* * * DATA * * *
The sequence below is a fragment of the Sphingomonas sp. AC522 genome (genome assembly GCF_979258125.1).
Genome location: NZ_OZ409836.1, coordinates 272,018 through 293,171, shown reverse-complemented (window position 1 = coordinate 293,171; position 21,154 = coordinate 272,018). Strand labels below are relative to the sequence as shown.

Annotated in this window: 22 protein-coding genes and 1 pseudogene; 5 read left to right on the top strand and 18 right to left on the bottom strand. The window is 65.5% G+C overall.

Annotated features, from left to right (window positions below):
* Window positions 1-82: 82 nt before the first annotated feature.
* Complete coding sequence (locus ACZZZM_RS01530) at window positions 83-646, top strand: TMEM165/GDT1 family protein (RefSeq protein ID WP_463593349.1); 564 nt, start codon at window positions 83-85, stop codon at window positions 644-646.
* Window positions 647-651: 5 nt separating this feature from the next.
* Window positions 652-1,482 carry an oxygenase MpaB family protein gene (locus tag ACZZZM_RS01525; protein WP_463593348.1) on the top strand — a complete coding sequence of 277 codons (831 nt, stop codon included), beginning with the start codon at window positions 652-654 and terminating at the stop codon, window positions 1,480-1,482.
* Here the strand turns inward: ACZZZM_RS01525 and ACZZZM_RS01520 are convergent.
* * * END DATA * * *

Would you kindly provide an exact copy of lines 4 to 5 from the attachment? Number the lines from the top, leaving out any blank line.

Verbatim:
Annotated features, from left to right (window positions below):
* Window positions 1-82: 82 nt before the first annotated feature.